On July 21, 2017 the Cypriot Ministry of Finance issued a press release announcing that already on July 1, 2017 the Cypriot Commissioner of Taxation has issued a Circular for the tax treatment of intra-group financing arrangements. According to the announcement this followed constructive contact with the Directorate General for Competition of the European Commission on the matter.


According to the announcement:

·   The Circular has been drafted having regard to the provisions of the OECD transfer pricing guidelines.

·   The Circular applies to any company carrying out group financing transactions that is a Cyprus tax resident, as well as to any company that is not a Cyprus tax resident and has a permanent establishment in Cyprus, as per Section 2 of the Income Tax Law 118(I)/2002.

·   Intra-group financing transaction is defined as any activity consisting of financing through loans or cash advances remunerated by interest (or should be  remunerated by interest) to related companies, or other financial means and instruments, such as debentures, private loans, cash advances and bank loans.

·   The Circular provides for the application of the arm’s length principle to intra-group financing transactions, and clarifies the conditions under which the agreed remuneration complies with the arm’s length principle, which is the remuneration that would have been agreed under comparable conditions in the open market.

·   In the case of companies performing functions similar to those performed by regulated financing and treasury companies, a return on equity of 10% after-tax can be currently observed in the market and can be taken as reference in calculating the arm's length remuneration for the financing and treasury functions in question. This percentage will be regularly reviewed by the Tax Department based on relevant market analysis. The minimum equity level of these companies shall be in line with the equity requirements set for credit institutions by the relevant EU regulations.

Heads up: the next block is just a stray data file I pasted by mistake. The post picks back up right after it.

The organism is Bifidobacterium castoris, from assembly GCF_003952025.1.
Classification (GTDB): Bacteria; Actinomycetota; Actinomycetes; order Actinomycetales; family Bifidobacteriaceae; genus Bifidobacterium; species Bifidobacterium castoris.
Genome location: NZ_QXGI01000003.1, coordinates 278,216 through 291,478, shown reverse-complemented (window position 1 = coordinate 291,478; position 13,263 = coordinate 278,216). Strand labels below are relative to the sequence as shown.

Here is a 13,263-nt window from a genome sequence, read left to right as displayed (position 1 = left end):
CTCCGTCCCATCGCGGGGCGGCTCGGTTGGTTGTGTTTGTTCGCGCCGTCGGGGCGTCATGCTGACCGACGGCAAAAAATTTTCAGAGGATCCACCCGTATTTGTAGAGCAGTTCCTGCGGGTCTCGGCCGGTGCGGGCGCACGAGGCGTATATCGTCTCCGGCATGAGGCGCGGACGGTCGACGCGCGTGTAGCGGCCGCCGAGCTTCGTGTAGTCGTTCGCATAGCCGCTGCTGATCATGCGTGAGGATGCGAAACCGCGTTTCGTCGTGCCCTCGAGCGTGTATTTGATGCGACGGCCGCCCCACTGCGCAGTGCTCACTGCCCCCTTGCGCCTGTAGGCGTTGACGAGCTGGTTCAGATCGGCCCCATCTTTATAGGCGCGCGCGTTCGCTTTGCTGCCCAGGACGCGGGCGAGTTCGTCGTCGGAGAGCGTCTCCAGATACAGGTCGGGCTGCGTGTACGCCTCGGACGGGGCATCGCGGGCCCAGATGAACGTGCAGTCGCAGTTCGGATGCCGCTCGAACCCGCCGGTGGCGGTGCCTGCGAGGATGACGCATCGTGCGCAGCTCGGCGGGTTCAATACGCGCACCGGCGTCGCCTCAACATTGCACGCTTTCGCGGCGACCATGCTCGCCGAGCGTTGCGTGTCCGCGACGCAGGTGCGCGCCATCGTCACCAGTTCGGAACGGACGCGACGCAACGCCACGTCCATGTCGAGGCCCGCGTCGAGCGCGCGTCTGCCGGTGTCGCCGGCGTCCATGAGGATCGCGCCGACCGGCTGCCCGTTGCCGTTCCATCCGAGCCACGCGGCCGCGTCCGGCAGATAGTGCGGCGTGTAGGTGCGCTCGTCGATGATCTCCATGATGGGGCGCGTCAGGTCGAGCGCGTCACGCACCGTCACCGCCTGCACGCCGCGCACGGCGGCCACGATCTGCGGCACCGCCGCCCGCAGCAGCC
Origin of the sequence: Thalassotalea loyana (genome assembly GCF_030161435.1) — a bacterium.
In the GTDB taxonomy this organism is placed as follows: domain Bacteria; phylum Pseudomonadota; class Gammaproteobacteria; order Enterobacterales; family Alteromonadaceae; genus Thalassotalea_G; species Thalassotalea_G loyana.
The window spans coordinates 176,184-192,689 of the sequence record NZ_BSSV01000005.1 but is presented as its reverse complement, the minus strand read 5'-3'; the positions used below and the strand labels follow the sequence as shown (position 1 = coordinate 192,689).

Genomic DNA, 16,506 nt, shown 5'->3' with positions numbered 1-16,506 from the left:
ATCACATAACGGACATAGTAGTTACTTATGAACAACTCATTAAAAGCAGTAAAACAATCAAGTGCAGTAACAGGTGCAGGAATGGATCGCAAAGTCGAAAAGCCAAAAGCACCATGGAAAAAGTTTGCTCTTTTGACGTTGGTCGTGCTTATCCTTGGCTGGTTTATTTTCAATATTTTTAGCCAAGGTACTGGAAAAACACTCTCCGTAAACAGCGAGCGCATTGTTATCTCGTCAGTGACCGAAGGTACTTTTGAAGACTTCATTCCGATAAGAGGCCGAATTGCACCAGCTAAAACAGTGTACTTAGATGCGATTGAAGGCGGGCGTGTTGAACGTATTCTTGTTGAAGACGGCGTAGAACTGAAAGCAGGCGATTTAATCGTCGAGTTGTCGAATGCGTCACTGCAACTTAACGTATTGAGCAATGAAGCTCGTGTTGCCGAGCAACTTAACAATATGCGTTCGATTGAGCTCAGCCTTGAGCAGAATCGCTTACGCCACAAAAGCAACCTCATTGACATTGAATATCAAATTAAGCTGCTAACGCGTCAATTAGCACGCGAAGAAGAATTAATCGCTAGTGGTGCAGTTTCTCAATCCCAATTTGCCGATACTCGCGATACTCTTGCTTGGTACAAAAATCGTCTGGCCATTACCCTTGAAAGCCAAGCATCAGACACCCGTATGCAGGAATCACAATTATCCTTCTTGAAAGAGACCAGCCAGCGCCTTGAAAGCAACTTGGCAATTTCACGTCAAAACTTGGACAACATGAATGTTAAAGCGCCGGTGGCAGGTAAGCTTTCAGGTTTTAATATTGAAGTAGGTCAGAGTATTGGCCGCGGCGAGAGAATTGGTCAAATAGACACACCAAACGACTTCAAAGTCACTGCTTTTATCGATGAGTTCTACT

·   The Circular also entails simplification measures notably where a group financing company pursues a purely intermediary function. In these cases, the transactions are deemed to comply with the arm’s length principle if the analysed entity receives in relation to its controlled transactions under analysis, a minimum return of 2% after-tax on assets. A deviation from the minimum return is not allowed unless it is duly justified by an appropriate transfer pricing analysis. The Circular also sets the minimum requirements for a transfer pricing analysis.

·   The guidelines on intragroup financing arrangements come into effect as from July 1, 2017, for all existing and future transactions, irrespective of the date of entering into the relevant transactions and irrespective of any tax rulings issued prior to the said date.

·   Any tax rulings issued prior to July 1, 2017 on transactions within the scope of the circular will no longer be valid for tax periods as from July 1, 2017.

·   If the intra group financing transactions effected prior to July 1, 2017, are still ongoing post the reference date and they were supported by Transfer Pricing study, the said Transfer Pricing study will need to comply with the minimum provisions of the circular which will be verified by the Commissioner of Taxation.


Commissioner Vestager has welcomed the changes made. In a statement from Commissioner Vestager that was published on the website of the European Commission the following is stated:

I welcome that the Cypriot authorities have introduced changes to their national legislation to make it more stringent as regards the tax treatment of financing companies.


Financing companies provide financial services intra-group and their profit is the remuneration for their financing activities. This remuneration has to be in line with the arm's length principle.


This issue has been one of our key areas of focus since we started looking into the tax ruling practices of Member States. The Working Paper we published as part of this review in June 2016 indicated concerns that some tax rulings for financing companies endorse very low margins and a low taxable base.


My services have been in constructive contact with the Cypriot authorities on the issue. I welcome the changes to the Cypriot legislation, which aim to address concerns raised. They also follow similar changes introduced by Luxembourg in January 2017 to their national legislation.


These are very positive developments. In order to achieve that all companies pay their fair share of tax, we also need Member States to be on board and review their national rules and practice.


At the same time, the Commission cannot prejudge any case-by-case assessment of tax rulings under EU State aid rules and we will of course stay vigilant in monitoring the implementation of the amendments.



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